What Is Stupidity?

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What is stupidity? Surprisingly enough, it's a question few scientists have grappled with, perhaps out of a desire not to wade into a subject that could so easily offend. After all, the field of intelligence studies is rife with controversy. Still, some have tendered their thoughts.

Evolutionary biologist David Krakauer, President of the Santa Fe Institute, told Nautilus, “Stupidity is using a rule where adding more data doesn’t improve your chances of getting [a problem] right. In fact, it makes it more likely you’ll get it wrong.”

Carlo M. Cipolla, a professor of economic history at the University of California - Berkeley, argued that stupidity is characterized by causing losses to another person or group whilst deriving no gain and even possibly incurring losses yourself.

In one of the few direct empirical studies on stupidity, researchers Balazs Aczel, Bence Palfi, and Zoltan Kekecs distilled a few traits that drive stupidity: overconfidence, ignorance, absentmindedness, impracticality, and an inability to control one's own actions.

Notice that none of these descriptions of stupidity simply refers to it as an absence of knowledge. Lacking information about a topic does not make one stupid, as one can always educate oneself. Rather, stupidity is more of a choice. If someone chooses to act without taking full measure of the available evidence, that is stupidity.

Since humans take countless actions that scythe across disciplines and scenarios, anyone – educated or not, wealthy or poor, politician or voter – can be stupid at one time or another. Although, it must be said, some tend to be stupid more often than others.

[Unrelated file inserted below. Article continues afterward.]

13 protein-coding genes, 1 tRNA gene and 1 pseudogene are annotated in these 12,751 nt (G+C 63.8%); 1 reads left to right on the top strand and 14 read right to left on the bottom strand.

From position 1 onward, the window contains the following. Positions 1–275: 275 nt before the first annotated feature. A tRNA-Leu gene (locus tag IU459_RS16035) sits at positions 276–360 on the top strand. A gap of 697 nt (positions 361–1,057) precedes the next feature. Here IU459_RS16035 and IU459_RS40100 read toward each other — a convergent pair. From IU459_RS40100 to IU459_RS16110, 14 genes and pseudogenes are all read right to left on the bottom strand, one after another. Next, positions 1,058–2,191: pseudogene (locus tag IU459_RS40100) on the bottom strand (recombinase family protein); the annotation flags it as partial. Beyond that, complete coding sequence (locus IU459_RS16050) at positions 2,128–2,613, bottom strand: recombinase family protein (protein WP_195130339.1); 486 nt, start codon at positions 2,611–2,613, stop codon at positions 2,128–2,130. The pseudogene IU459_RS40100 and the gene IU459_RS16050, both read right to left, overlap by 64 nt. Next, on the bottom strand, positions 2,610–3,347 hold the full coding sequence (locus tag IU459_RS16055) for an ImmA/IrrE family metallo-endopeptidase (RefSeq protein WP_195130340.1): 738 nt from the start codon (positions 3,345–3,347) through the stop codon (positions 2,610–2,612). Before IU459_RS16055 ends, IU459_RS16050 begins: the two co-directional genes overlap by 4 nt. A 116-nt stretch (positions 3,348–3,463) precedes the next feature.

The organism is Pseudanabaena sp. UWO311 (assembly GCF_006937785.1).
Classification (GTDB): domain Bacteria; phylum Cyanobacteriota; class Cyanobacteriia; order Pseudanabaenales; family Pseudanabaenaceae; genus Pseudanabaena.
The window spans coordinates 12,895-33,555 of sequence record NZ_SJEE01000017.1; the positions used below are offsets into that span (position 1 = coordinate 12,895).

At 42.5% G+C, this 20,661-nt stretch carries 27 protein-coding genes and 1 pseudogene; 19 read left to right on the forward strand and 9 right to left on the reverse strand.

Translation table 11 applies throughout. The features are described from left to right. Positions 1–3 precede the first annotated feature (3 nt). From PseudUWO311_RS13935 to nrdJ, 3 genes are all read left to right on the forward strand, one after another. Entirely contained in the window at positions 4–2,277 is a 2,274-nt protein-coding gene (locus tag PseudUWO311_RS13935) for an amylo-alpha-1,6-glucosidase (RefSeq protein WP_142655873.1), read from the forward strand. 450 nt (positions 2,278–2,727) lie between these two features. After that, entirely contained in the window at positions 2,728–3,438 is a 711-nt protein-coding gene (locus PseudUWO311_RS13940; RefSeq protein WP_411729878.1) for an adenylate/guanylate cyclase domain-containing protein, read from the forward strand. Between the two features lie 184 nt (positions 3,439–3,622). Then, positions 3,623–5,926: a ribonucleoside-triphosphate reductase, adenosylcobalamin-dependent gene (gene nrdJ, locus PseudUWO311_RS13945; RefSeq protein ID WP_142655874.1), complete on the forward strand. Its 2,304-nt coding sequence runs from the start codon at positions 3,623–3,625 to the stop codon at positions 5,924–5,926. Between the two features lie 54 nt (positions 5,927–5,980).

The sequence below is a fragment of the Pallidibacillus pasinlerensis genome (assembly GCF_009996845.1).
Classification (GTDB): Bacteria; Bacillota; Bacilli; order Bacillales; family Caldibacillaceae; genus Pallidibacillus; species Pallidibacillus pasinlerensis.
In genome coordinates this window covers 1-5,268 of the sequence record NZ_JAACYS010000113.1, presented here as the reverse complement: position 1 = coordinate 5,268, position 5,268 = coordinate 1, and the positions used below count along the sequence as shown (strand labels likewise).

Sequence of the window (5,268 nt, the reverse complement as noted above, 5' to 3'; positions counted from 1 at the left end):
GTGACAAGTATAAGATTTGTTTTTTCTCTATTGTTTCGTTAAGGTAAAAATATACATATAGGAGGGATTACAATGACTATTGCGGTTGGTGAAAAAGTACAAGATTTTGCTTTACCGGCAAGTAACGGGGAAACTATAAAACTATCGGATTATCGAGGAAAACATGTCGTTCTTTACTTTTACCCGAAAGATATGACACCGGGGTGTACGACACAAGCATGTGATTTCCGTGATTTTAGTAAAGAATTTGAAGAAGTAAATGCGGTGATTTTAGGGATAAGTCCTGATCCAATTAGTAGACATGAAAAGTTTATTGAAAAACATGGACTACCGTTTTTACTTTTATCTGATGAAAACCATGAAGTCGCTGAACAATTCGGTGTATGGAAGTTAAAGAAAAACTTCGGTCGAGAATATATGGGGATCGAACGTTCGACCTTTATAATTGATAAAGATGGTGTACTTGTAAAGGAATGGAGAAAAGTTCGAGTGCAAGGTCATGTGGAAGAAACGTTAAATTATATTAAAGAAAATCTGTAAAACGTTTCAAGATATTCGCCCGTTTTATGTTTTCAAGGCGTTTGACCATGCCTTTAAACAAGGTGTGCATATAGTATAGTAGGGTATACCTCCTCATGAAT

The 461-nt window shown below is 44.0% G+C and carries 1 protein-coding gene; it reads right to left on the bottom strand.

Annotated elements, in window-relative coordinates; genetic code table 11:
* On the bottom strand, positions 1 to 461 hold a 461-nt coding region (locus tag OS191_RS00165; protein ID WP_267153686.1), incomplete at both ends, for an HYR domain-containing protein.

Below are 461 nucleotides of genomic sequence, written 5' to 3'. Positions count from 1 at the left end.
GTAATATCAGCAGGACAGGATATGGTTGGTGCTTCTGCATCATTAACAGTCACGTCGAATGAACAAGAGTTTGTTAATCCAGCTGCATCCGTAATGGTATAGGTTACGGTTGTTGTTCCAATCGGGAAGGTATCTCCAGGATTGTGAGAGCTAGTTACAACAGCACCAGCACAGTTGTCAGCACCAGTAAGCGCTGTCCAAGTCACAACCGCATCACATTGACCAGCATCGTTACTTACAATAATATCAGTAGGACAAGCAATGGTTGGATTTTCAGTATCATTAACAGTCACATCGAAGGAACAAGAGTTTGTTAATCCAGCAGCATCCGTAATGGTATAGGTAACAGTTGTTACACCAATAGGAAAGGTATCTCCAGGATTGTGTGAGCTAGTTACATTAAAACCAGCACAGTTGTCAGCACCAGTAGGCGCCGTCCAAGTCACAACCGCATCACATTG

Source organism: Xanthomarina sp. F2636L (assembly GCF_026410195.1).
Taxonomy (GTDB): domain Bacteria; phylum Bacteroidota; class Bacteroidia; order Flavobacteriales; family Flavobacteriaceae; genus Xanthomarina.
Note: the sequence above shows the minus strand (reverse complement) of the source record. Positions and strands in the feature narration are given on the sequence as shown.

One area of research where we perhaps can see stupidity on paper is the Dunning-Kruger effect. As many studies have revealed, it seems surprisingly (and unfortunately) universal that people who lack correct information about a certain issue tend to think they are actually informed about it. Often, they even overestimate their knowledge by such a degree that they are more confident than people who actually know the correct information. These people, the ones who know little but profess to know a lot, can be said to be truly stupid.

Can stupidity be avoided or is it hard-wired? Perhaps writing tongue-in-cheek, Cipolla expressed the opinion that stupidity is genetically predetermined, an "indiscriminate privilege of all human groups... uniformly distributed according to a constant proportion."

I'll take the opposite stance. I believe that education can root out stupidity like a garden weed. The answer is not to merely teach facts, as is still all too common, but to teach people how to attain facts and how to discern a good source of information from a bad one. One must also learn to nurture a healthy degree of self-doubt. Essentially, the antidote to stupidity is a scientific way of thinking.

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